Mogi: No weight at all. To me all the issues are penny ante disputes that should not be publicly waged, but you’ll probably agree politicians never miss a chance to confuse and brainwash people to their advantage. What I do put weight on is the global reporting of the matter, and how the world chose to needlessly punish every single Mongolian stock. But smart investors know that this is actually the perfect time to invest, as long as you believe long term fundamentals are there, which frankly no single individual has disputed. Which is why I commend and respect you guys for seeing exactly that opportunity.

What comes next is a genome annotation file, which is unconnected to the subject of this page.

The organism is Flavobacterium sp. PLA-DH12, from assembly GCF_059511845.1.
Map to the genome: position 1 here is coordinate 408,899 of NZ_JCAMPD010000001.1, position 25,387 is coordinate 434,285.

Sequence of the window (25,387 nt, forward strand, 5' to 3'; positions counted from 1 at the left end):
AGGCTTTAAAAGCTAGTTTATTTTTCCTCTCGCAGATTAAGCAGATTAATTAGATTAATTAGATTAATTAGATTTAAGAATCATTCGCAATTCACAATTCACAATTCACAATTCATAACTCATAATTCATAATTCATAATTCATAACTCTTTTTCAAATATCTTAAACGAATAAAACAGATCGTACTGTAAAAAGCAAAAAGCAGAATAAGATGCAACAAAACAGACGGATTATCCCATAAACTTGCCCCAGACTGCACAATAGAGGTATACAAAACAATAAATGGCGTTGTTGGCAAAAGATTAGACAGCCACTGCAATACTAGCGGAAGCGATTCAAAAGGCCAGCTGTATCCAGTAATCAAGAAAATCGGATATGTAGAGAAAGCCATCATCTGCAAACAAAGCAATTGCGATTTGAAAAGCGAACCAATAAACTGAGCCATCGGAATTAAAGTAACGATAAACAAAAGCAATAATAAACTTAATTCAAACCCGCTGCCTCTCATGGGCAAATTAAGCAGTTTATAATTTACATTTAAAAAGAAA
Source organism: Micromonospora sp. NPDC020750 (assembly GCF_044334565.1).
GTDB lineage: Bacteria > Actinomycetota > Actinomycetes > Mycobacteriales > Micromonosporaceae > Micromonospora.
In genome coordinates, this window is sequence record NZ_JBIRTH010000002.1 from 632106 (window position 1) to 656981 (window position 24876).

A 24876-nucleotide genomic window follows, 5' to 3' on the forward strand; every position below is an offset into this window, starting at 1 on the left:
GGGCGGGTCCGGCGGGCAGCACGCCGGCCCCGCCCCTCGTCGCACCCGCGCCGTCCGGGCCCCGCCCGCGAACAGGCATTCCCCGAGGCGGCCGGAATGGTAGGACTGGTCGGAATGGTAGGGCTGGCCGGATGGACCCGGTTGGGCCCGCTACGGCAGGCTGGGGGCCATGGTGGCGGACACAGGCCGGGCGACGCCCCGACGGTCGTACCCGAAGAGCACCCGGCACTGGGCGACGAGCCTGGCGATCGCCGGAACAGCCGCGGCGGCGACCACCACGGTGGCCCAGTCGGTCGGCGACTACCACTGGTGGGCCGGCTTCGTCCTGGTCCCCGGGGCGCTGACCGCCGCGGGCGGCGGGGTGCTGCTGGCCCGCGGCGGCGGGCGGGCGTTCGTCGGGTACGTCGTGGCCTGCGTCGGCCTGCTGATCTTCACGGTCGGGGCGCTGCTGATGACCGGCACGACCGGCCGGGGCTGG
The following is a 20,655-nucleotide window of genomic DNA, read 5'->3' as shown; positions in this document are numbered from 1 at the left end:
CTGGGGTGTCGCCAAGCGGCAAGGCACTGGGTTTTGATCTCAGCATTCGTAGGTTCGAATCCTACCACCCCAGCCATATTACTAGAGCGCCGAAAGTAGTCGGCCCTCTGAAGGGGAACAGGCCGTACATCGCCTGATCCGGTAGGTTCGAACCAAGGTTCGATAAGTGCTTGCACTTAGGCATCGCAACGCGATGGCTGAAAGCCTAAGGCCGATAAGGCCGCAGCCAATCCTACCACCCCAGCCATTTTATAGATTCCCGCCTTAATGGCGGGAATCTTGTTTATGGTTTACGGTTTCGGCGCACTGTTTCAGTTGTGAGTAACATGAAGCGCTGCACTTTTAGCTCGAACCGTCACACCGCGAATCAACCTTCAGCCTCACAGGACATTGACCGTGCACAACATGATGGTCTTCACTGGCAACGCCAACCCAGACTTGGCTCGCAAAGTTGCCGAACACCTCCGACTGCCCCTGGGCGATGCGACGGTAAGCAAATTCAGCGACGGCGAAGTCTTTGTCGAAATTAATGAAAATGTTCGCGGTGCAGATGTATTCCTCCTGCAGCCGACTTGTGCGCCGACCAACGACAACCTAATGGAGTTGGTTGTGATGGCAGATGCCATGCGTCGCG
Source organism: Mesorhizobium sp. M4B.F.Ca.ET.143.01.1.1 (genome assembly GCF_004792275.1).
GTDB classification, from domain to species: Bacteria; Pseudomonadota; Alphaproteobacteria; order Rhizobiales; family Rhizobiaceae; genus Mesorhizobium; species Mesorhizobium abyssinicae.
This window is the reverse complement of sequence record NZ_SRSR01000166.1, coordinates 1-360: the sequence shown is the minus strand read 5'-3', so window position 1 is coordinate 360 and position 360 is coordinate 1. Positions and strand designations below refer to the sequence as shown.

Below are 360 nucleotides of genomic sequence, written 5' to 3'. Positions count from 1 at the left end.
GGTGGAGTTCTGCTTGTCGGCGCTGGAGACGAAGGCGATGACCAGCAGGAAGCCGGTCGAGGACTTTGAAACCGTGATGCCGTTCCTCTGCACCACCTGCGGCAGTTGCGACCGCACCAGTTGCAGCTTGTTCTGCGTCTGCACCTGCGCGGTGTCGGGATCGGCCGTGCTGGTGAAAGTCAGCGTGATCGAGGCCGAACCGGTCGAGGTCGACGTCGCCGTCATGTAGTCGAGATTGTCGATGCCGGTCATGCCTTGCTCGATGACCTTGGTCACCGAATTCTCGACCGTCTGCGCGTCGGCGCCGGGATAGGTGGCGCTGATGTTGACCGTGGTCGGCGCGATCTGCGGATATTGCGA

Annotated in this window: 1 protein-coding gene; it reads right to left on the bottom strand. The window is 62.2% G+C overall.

Scott: Mogi, how’s the weather (laughs.. since I spent the dead of winter there myself!). But seriously, about 10 days ago the Prime Minister of Mongolia announced that the GOM has prepared an amendment to the Strategic Foreign Investment Law (SFIL) that regulates foreign investment into strategic sectors. According to the Prime Ministers announcement the proposed foreign investment restrictions will no longer affect private sector entities and will only regulate foreign state owned enterprises. That’s huge news, but I am still worried that nearly every sector outside of mining is also classified as “strategic”. This includes everything from water rights to agriculture to renewable energy. This revision will get investors excited, but will anything have really changed?